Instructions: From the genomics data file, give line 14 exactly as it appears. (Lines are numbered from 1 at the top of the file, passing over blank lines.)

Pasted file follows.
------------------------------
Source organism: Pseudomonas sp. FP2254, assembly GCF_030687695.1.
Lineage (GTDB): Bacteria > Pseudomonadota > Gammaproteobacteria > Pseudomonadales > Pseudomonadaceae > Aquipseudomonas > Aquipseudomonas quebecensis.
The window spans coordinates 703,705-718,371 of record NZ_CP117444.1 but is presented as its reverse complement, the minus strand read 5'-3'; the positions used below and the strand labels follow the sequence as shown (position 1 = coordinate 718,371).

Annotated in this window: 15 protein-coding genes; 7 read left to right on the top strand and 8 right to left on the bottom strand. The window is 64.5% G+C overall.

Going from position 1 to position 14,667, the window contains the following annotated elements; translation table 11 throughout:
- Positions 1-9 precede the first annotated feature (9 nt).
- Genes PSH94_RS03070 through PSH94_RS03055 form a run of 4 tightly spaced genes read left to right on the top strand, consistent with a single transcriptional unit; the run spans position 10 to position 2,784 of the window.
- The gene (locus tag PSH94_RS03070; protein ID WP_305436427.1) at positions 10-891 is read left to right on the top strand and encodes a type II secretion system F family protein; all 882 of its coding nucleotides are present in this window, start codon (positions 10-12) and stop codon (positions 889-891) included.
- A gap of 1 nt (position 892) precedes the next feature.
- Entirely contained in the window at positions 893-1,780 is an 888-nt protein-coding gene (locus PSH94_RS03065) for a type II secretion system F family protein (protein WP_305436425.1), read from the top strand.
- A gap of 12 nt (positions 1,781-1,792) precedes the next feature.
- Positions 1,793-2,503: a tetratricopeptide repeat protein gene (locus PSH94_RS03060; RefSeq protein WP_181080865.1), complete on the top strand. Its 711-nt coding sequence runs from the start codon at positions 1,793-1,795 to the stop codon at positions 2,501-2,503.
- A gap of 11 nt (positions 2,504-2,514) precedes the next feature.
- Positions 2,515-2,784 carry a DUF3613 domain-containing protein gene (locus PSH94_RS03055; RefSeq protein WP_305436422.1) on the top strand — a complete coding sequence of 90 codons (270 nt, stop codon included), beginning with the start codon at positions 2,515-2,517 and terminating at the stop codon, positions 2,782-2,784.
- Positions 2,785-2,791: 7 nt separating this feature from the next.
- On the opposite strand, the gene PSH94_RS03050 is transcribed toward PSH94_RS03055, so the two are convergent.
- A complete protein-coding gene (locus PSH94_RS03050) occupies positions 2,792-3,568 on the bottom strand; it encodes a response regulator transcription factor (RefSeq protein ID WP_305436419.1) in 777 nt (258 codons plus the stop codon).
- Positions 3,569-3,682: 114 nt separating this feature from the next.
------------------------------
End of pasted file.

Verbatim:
- Positions 2,515-2,784 carry a DUF3613 domain-containing protein gene (locus PSH94_RS03055; RefSeq protein WP_305436422.1) on the top strand — a complete coding sequence of 90 codons (270 nt, stop codon included), beginning with the start codon at positions 2,515-2,517 and terminating at the stop codon, positions 2,782-2,784.